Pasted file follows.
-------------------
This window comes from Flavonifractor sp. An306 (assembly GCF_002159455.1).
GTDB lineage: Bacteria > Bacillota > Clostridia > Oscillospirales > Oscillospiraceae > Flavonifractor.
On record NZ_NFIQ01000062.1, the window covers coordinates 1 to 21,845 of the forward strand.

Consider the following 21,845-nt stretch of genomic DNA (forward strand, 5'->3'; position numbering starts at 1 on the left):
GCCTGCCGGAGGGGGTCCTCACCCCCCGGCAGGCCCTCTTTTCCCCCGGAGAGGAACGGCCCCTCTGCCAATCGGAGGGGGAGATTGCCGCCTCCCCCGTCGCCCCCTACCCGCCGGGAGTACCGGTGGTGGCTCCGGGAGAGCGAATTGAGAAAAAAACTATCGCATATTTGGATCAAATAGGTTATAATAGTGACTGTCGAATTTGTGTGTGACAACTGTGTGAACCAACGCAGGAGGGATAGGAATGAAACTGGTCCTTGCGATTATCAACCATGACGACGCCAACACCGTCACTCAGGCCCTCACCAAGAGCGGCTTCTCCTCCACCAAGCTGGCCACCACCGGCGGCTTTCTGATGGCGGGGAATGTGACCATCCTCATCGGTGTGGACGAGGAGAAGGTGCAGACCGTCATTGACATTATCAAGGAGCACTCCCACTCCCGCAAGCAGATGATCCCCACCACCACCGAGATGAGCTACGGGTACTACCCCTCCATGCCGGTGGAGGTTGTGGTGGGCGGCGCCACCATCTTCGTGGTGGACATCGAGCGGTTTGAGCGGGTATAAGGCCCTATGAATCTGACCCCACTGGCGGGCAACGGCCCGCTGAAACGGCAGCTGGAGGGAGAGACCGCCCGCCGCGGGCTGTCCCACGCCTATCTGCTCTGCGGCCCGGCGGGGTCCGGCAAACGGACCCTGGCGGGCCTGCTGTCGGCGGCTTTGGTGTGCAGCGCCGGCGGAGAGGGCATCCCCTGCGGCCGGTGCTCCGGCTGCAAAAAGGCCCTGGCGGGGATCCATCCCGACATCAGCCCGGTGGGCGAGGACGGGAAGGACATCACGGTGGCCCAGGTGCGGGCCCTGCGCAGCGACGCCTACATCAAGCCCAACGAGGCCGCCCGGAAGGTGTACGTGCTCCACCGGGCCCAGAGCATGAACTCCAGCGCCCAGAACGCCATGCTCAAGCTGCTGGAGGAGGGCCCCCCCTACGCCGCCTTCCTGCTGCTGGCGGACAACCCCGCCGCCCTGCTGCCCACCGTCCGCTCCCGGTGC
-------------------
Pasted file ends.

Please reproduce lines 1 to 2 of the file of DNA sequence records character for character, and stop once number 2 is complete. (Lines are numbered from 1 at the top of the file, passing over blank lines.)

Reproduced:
This window comes from Flavonifractor sp. An306 (assembly GCF_002159455.1).
GTDB lineage: Bacteria > Bacillota > Clostridia > Oscillospirales > Oscillospiraceae > Flavonifractor.